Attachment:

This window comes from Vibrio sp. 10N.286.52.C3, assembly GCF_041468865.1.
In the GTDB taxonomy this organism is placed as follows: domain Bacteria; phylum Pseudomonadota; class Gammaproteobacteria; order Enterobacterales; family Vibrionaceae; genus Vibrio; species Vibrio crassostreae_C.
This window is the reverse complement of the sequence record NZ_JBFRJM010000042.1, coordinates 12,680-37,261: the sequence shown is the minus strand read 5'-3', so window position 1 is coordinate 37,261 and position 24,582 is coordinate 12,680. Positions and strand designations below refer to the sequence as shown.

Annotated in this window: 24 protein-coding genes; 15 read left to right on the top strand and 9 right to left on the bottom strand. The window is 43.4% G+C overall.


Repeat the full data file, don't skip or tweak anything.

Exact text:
This window comes from Vibrio sp. 10N.286.52.C3, assembly GCF_041468865.1.
In the GTDB taxonomy this organism is placed as follows: domain Bacteria; phylum Pseudomonadota; class Gammaproteobacteria; order Enterobacterales; family Vibrionaceae; genus Vibrio; species Vibrio crassostreae_C.
This window is the reverse complement of the sequence record NZ_JBFRJM010000042.1, coordinates 12,680-37,261: the sequence shown is the minus strand read 5'-3', so window position 1 is coordinate 37,261 and position 24,582 is coordinate 12,680. Positions and strand designations below refer to the sequence as shown.

Annotated in this window: 24 protein-coding genes; 15 read left to right on the top strand and 9 right to left on the bottom strand. The window is 43.4% G+C overall.